Certified Organic Latex vs. Natural Latex

Organic Textiles LLC sells both Natural Latex and Certified Organic Latex.  Yet, what is the difference?

In a nutshell, all Certified Organic Latex is all-natural, but not all Natural Latex is Certified Organic.

Certified Organic Latex is a step ahead of Natural Latex wherein all processing from seed selection to finished latex is monitored in accordance to GOLS (Global Organic Latex Standards).  This means that seeds are GMO-free, the latex plantation has been monitored to avoid any toxicity in the soil, monitored for any toxicity in the fertilizers used and ultimately monitored and recorded every step of the way that processing has been toxicity free and documented to confirm that the product and the process have been organic.

Natural Latex is mostly all-natural and contains no synthetics in the blend.  In this system, documentation of the chemicals used is not mandatory, but optional.  Though many reliable manufacturers keep the natural process safe and toxic free, the absence of mandatory documentation makes it less desirable than the organic latex.

A Natural Latex product is a good choice, except when some sellers name their product as natural when only a part of the product is all natural and the rest is synthetics (mostly styrene, butadiene ). This is also a cheaper version of latex as the addition of synthetic latex makes the product less costly.  This type of blended toppers, though named as natural by some suppliers, has synthetic latex including many questionable chemicals. For these reasons the best choices are:

1st & Best Choice - Organic Latex

2nd & Great Choice - Natural Latex (Non-blended)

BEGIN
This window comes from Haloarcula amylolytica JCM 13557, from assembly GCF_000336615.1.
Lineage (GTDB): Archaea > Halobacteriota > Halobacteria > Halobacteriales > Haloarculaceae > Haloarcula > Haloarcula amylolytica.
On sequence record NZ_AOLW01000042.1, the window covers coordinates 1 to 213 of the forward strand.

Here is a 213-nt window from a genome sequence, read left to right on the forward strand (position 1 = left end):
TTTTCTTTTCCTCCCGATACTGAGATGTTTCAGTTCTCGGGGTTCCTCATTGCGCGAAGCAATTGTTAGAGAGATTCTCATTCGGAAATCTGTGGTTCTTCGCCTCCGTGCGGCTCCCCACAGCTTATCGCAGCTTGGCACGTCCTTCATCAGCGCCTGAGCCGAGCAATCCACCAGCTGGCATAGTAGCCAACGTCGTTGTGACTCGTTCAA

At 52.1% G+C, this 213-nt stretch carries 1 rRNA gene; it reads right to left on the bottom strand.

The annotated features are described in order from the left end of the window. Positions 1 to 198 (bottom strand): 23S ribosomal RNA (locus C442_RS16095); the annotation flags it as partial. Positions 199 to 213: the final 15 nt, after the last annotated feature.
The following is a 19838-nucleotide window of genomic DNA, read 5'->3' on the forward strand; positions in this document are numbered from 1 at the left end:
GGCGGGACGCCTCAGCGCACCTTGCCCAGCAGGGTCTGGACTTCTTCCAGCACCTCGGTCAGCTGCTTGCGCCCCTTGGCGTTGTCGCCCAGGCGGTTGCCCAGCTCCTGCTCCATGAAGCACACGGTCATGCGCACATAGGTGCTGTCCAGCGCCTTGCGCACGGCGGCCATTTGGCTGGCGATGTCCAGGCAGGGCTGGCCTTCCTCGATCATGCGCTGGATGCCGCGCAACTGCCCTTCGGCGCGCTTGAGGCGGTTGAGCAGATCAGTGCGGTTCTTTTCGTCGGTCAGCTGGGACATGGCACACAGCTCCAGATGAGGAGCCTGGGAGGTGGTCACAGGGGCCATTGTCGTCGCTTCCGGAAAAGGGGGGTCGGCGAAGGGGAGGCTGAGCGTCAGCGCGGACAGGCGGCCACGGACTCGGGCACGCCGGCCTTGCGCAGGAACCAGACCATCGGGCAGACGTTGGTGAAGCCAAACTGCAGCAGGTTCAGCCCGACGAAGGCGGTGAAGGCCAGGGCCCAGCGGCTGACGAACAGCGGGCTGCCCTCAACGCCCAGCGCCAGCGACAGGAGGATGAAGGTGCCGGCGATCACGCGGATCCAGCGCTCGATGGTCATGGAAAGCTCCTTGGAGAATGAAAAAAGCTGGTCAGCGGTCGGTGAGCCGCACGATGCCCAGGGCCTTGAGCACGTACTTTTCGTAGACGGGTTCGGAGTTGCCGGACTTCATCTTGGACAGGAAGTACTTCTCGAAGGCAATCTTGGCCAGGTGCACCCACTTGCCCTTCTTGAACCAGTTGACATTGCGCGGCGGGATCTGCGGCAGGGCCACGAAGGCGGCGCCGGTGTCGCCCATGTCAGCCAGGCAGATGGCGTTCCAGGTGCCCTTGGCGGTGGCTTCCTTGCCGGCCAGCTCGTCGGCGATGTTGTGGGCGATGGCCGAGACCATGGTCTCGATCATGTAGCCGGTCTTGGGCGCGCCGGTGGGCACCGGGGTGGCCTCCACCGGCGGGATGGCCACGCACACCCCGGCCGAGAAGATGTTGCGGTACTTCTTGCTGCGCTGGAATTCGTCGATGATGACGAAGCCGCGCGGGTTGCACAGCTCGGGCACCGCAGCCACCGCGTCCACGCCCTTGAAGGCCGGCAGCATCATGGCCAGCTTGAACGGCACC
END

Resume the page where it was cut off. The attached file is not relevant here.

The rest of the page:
3rd & Good Choice - Natural Latex (Blended, ie. Blend of Natural and synthetic)

4th & Least Desirable Choice - Synthetic Latex


Organic Cotton vs. Conventional Cotton


Organic Cotton

Conventional Cotton


GMO-free; untreated

Treated with fungicides, insecticides. Possible Genetic Modification


Crop rotation; cover cropping, better retention of moisture; higher concentration of organic matter, animal manure additions

Synthetic fertilizers, loss of soil due to monocrop culture, intensive irrigation

Weed and insect control

Beneficial insects and trap crops used; flam weeding, and cultivation; Border management of vegetation; use of certain biopesticides such as bacteria, virus and fungal insect pathogens

Aerial spray for insecticides used and pesticides; FYI 9 of the most commonly pesticides are known cancer causing agents


Natural defoliation from freezing temperatures or through the use of water management

Defoliation induced with toxic chemical


Safe peroxide is used

Chloride bleaching is used; toxic by products produced and released into environment in process


Soft scour in warm water with soda ask for P of 7.5 - 7.8

Hot water, synthetic surfactants, additional chemicals (sometimes formaldehyde)


Low impact, fier reactive or natural dyes used with low metal or sulfur content

High temperature with heavy metals and sulfur content


Low impact. water based inks and/or pigments with no heavy mental

High temperature with heavy metals and sulfur content (can leach into skin as well as ecosystem)

Fair trade

Organic certification includes requirements for fair wages and treatment of workers in the supply chain. Criteria are in place to ensure a safe, healthy, non-abusive, non-discriminatory environment for workers.

No fair trade or living trade requirements in place. Widespread evidence of child labor, forced labor, slave labor/wages and work conditions in countries where cotton growing exists.